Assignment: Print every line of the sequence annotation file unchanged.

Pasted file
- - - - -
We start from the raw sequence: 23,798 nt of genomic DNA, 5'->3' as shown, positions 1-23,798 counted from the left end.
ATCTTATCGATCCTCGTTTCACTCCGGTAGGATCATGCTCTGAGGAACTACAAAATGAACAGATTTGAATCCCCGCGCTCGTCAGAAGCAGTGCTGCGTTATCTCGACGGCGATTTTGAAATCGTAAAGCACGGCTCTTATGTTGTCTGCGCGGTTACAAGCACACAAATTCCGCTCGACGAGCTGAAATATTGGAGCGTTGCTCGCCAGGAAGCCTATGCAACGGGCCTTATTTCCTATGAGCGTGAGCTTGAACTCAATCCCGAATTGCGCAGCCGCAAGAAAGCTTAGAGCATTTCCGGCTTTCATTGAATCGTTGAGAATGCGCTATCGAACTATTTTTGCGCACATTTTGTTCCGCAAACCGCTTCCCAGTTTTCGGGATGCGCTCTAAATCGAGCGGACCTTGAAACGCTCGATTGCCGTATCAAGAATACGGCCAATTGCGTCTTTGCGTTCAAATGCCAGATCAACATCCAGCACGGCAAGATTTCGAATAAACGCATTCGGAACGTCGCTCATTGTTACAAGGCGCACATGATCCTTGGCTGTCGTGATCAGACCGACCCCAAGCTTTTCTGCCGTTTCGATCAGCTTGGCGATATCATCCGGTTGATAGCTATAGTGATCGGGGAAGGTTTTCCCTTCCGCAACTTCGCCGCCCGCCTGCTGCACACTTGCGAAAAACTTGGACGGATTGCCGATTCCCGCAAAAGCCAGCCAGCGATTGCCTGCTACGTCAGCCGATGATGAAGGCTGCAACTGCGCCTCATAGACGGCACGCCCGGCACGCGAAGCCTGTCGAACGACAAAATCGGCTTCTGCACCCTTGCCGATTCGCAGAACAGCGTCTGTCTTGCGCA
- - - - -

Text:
We start from the raw sequence: 23,798 nt of genomic DNA, 5'->3' as shown, positions 1-23,798 counted from the left end.
ATCTTATCGATCCTCGTTTCACTCCGGTAGGATCATGCTCTGAGGAACTACAAAATGAACAGATTTGAATCCCCGCGCTCGTCAGAAGCAGTGCTGCGTTATCTCGACGGCGATTTTGAAATCGTAAAGCACGGCTCTTATGTTGTCTGCGCGGTTACAAGCACACAAATTCCGCTCGACGAGCTGAAATATTGGAGCGTTGCTCGCCAGGAAGCCTATGCAACGGGCCTTATTTCCTATGAGCGTGAGCTTGAACTCAATCCCGAATTGCGCAGCCGCAAGAAAGCTTAGAGCATTTCCGGCTTTCATTGAATCGTTGAGAATGCGCTATCGAACTATTTTTGCGCACATTTTGTTCCGCAAACCGCTTCCCAGTTTTCGGGATGCGCTCTAAATCGAGCGGACCTTGAAACGCTCGATTGCCGTATCAAGAATACGGCCAATTGCGTCTTTGCGTTCAAATGCCAGATCAACATCCAGCACGGCAAGATTTCGAATAAACGCATTCGGAACGTCGCTCATTGTTACAAGGCGCACATGATCCTTGGCTGTCGTGATCAGACCGACCCCAAGCTTTTCTGCCGTTTCGATCAGCTTGGCGATATCATCCGGTTGATAGCTATAGTGATCGGGGAAGGTTTTCCCTTCCGCAACTTCGCCGCCCGCCTGCTGCACACTTGCGAAAAACTTGGACGGATTGCCGATTCCCGCAAAAGCCAGCCAGCGATTGCCTGCTACGTCAGCCGATGATGAAGGCTGCAACTGCGCCTCATAGACGGCACGCCCGGCACGCGAAGCCTGTCGAACGACAAAATCGGCTTCTGCACCCTTGCCGATTCGCAGAACAGCGTCTGTCTTGCGCA